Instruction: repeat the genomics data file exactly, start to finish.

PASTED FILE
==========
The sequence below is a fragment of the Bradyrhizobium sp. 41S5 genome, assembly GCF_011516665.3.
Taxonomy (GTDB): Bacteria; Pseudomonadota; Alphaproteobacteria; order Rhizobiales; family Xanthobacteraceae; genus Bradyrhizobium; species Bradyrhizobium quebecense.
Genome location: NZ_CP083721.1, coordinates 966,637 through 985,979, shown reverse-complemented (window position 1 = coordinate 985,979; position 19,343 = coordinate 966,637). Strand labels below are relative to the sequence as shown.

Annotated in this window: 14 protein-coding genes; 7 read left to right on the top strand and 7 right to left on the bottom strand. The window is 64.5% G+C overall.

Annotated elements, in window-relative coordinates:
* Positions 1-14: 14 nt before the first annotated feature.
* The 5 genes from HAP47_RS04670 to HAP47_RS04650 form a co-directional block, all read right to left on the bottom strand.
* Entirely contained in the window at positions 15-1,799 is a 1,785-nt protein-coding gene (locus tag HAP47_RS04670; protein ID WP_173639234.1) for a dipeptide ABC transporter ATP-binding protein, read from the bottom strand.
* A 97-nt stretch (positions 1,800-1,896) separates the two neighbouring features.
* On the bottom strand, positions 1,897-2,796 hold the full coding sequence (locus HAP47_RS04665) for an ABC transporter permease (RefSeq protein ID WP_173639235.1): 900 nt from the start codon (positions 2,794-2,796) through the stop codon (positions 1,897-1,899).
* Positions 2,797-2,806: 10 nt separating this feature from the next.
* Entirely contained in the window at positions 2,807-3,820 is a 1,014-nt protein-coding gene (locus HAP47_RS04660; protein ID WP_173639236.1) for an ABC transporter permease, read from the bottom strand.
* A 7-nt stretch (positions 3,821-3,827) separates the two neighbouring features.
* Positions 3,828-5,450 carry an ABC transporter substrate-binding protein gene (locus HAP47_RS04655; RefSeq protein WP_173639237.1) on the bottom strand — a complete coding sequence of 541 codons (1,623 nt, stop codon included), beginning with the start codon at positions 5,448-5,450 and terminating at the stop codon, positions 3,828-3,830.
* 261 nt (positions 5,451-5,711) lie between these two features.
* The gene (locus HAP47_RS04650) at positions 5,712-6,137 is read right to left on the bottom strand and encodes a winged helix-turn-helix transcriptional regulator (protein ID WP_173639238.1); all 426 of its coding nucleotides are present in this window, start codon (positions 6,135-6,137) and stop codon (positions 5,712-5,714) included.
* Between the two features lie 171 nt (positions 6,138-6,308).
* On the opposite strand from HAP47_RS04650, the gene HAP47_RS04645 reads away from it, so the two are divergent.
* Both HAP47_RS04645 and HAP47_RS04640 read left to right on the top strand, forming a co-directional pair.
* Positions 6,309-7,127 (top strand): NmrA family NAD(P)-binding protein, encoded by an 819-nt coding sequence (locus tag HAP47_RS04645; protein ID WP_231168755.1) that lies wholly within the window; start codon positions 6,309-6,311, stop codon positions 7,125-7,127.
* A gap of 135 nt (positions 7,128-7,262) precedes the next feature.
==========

The sequence below is a fragment of the Bradyrhizobium sp. 41S5 genome, assembly GCF_011516665.3.
Taxonomy (GTDB): Bacteria; Pseudomonadota; Alphaproteobacteria; order Rhizobiales; family Xanthobacteraceae; genus Bradyrhizobium; species Bradyrhizobium quebecense.
Genome location: NZ_CP083721.1, coordinates 966,637 through 985,979, shown reverse-complemented (window position 1 = coordinate 985,979; position 19,343 = coordinate 966,637). Strand labels below are relative to the sequence as shown.

Annotated in this window: 14 protein-coding genes; 7 read left to right on the top strand and 7 right to left on the bottom strand. The window is 64.5% G+C overall.

Annotated elements, in window-relative coordinates:
* Positions 1-14: 14 nt before the first annotated feature.
* The 5 genes from HAP47_RS04670 to HAP47_RS04650 form a co-directional block, all read right to left on the bottom strand.
* Entirely contained in the window at positions 15-1,799 is a 1,785-nt protein-coding gene (locus tag HAP47_RS04670; protein ID WP_173639234.1) for a dipeptide ABC transporter ATP-binding protein, read from the bottom strand.
* A 97-nt stretch (positions 1,800-1,896) separates the two neighbouring features.
* On the bottom strand, positions 1,897-2,796 hold the full coding sequence (locus HAP47_RS04665) for an ABC transporter permease (RefSeq protein ID WP_173639235.1): 900 nt from the start codon (positions 2,794-2,796) through the stop codon (positions 1,897-1,899).
* Positions 2,797-2,806: 10 nt separating this feature from the next.
* Entirely contained in the window at positions 2,807-3,820 is a 1,014-nt protein-coding gene (locus HAP47_RS04660; protein ID WP_173639236.1) for an ABC transporter permease, read from the bottom strand.
* A 7-nt stretch (positions 3,821-3,827) separates the two neighbouring features.
* Positions 3,828-5,450 carry an ABC transporter substrate-binding protein gene (locus HAP47_RS04655; RefSeq protein WP_173639237.1) on the bottom strand — a complete coding sequence of 541 codons (1,623 nt, stop codon included), beginning with the start codon at positions 5,448-5,450 and terminating at the stop codon, positions 3,828-3,830.
* 261 nt (positions 5,451-5,711) lie between these two features.
* The gene (locus HAP47_RS04650) at positions 5,712-6,137 is read right to left on the bottom strand and encodes a winged helix-turn-helix transcriptional regulator (protein ID WP_173639238.1); all 426 of its coding nucleotides are present in this window, start codon (positions 6,135-6,137) and stop codon (positions 5,712-5,714) included.
* Between the two features lie 171 nt (positions 6,138-6,308).
* On the opposite strand from HAP47_RS04650, the gene HAP47_RS04645 reads away from it, so the two are divergent.
* Both HAP47_RS04645 and HAP47_RS04640 read left to right on the top strand, forming a co-directional pair.
* Positions 6,309-7,127 (top strand): NmrA family NAD(P)-binding protein, encoded by an 819-nt coding sequence (locus tag HAP47_RS04645; protein ID WP_231168755.1) that lies wholly within the window; start codon positions 6,309-6,311, stop codon positions 7,125-7,127.
* A gap of 135 nt (positions 7,128-7,262) precedes the next feature.